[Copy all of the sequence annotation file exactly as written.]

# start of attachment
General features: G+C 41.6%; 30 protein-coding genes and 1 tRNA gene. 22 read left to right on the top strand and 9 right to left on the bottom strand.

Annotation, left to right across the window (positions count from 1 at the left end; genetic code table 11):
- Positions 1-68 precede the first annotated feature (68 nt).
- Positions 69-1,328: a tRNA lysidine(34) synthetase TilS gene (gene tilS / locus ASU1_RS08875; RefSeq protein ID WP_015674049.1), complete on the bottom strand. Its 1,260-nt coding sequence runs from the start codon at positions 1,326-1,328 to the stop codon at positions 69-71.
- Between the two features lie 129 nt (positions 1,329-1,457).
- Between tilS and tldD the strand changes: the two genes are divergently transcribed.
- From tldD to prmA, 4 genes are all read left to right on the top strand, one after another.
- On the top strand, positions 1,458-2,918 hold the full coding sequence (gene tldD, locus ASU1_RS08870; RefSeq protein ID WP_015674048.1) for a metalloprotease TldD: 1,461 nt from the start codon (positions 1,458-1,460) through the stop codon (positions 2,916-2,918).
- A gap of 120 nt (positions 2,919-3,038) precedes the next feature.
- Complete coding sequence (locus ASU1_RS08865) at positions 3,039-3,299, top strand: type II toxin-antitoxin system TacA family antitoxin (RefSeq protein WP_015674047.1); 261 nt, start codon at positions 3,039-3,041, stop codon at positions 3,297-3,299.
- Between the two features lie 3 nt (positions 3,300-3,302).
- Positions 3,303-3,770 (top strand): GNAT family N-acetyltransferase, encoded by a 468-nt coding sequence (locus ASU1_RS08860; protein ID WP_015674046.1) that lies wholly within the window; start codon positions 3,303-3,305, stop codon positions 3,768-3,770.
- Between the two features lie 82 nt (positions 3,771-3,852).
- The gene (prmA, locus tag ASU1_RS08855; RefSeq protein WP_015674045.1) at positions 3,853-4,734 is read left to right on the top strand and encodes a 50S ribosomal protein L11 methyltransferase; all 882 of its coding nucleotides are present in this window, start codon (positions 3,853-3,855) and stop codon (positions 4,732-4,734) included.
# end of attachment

General features: G+C 41.6%; 30 protein-coding genes and 1 tRNA gene. 22 read left to right on the top strand and 9 right to left on the bottom strand.

Annotation, left to right across the window (positions count from 1 at the left end; genetic code table 11):
- Positions 1-68 precede the first annotated feature (68 nt).
- Positions 69-1,328: a tRNA lysidine(34) synthetase TilS gene (gene tilS / locus ASU1_RS08875; RefSeq protein ID WP_015674049.1), complete on the bottom strand. Its 1,260-nt coding sequence runs from the start codon at positions 1,326-1,328 to the stop codon at positions 69-71.
- Between the two features lie 129 nt (positions 1,329-1,457).
- Between tilS and tldD the strand changes: the two genes are divergently transcribed.
- From tldD to prmA, 4 genes are all read left to right on the top strand, one after another.
- On the top strand, positions 1,458-2,918 hold the full coding sequence (gene tldD, locus ASU1_RS08870; RefSeq protein ID WP_015674048.1) for a metalloprotease TldD: 1,461 nt from the start codon (positions 1,458-1,460) through the stop codon (positions 2,916-2,918).
- A gap of 120 nt (positions 2,919-3,038) precedes the next feature.
- Complete coding sequence (locus ASU1_RS08865) at positions 3,039-3,299, top strand: type II toxin-antitoxin system TacA family antitoxin (RefSeq protein WP_015674047.1); 261 nt, start codon at positions 3,039-3,041, stop codon at positions 3,297-3,299.
- Between the two features lie 3 nt (positions 3,300-3,302).
- Positions 3,303-3,770 (top strand): GNAT family N-acetyltransferase, encoded by a 468-nt coding sequence (locus ASU1_RS08860; protein ID WP_015674046.1) that lies wholly within the window; start codon positions 3,303-3,305, stop codon positions 3,768-3,770.
- Between the two features lie 82 nt (positions 3,771-3,852).
- The gene (prmA, locus tag ASU1_RS08855; RefSeq protein WP_015674045.1) at positions 3,853-4,734 is read left to right on the top strand and encodes a 50S ribosomal protein L11 methyltransferase; all 882 of its coding nucleotides are present in this window, start codon (positions 3,853-3,855) and stop codon (positions 4,732-4,734) included.